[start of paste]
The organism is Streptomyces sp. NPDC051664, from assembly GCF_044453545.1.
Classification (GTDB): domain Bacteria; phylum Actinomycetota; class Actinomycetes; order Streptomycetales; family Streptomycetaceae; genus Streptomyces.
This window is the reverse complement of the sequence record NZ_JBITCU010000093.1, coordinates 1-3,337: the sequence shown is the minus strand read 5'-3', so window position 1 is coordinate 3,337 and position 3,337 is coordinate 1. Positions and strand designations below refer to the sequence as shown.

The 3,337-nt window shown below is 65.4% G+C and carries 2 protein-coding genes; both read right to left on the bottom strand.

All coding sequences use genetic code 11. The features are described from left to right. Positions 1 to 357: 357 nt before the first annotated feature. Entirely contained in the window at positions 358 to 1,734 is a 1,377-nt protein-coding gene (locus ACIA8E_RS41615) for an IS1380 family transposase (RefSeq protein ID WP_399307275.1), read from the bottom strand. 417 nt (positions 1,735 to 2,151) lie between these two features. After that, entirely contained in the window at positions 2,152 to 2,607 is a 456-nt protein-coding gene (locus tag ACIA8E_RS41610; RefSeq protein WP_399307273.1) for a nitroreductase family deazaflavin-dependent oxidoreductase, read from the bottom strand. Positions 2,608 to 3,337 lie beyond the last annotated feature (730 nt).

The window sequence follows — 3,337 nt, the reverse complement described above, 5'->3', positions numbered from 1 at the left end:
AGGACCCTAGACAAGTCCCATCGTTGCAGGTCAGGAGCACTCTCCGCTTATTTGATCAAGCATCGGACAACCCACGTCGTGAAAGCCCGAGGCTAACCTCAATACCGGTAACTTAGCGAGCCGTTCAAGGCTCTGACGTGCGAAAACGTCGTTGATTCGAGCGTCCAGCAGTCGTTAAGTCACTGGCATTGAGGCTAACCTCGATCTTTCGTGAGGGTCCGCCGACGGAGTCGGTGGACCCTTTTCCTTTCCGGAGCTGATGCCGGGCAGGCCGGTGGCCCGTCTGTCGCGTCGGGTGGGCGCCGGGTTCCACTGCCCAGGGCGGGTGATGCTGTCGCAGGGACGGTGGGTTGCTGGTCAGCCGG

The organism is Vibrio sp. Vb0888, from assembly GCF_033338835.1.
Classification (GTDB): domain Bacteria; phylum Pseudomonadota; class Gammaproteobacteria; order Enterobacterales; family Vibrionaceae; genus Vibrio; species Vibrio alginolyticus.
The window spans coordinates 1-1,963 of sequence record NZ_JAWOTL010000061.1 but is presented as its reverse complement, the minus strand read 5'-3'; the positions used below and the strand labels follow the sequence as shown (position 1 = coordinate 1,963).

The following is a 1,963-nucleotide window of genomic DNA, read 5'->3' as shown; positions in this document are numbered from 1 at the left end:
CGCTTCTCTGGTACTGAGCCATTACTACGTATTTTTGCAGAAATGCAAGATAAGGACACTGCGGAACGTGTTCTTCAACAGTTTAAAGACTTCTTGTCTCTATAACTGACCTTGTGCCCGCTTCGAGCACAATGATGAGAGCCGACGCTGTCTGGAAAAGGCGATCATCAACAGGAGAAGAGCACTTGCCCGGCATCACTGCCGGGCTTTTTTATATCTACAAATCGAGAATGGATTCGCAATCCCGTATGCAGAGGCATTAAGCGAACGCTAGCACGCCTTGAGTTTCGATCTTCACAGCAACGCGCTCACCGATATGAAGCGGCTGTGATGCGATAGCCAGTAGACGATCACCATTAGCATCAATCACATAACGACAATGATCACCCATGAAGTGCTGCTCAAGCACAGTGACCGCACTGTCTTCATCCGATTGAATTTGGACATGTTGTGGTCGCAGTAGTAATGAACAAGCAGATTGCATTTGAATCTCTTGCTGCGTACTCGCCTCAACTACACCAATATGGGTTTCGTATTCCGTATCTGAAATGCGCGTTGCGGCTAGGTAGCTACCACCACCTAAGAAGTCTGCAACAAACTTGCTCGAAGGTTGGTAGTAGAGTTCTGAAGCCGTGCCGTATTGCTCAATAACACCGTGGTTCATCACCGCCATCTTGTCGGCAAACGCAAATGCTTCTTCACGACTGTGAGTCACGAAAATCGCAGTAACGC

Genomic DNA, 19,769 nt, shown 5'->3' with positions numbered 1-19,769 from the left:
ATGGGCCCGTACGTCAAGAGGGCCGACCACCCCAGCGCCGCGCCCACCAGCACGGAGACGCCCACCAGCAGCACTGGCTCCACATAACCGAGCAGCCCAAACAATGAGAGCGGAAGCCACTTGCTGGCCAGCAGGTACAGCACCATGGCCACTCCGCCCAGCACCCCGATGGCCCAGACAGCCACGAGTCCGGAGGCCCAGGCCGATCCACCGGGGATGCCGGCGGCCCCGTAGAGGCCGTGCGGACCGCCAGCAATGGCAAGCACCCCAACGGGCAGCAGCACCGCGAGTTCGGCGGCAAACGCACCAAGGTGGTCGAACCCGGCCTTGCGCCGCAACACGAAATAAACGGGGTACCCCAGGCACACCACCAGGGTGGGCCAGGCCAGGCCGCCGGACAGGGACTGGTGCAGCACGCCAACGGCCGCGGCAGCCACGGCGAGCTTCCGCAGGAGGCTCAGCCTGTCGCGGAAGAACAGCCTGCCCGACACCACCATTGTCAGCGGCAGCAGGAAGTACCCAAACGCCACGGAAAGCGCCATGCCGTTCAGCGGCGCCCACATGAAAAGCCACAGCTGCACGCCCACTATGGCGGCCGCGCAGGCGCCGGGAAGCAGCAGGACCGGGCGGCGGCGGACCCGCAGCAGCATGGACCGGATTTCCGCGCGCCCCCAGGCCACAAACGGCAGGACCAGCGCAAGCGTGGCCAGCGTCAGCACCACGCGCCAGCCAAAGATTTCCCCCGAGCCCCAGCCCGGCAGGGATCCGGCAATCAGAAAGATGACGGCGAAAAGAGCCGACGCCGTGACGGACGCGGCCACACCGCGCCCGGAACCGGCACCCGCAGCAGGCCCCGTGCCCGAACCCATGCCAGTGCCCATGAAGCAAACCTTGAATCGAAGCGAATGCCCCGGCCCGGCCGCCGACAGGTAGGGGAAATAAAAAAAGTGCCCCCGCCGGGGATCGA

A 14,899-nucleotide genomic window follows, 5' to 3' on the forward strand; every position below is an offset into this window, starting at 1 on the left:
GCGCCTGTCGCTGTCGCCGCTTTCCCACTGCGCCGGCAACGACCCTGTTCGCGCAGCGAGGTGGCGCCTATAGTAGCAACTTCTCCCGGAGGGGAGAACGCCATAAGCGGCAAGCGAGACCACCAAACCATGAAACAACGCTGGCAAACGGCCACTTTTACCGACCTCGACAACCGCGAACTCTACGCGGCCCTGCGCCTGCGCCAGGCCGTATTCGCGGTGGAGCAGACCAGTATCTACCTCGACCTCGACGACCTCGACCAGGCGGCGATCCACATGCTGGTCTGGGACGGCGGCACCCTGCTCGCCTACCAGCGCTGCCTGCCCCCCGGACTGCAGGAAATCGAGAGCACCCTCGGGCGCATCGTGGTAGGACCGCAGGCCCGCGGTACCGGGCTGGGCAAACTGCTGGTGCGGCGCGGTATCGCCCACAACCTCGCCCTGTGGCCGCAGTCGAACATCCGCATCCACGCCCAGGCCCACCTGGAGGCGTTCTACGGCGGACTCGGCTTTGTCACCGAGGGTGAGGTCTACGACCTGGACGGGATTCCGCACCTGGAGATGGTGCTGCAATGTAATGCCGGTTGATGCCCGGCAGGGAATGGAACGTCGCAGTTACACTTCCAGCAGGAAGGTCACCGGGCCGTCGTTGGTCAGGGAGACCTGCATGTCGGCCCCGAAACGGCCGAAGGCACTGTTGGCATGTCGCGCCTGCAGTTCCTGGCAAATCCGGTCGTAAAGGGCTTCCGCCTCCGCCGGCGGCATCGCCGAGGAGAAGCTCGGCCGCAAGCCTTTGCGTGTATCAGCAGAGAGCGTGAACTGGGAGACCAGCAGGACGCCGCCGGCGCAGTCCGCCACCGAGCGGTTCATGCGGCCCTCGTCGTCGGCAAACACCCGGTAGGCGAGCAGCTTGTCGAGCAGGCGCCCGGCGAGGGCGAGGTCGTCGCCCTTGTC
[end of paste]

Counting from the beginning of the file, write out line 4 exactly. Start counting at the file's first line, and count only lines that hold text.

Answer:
The 3,337-nt window shown below is 65.4% G+C and carries 2 protein-coding genes; both read right to left on the bottom strand.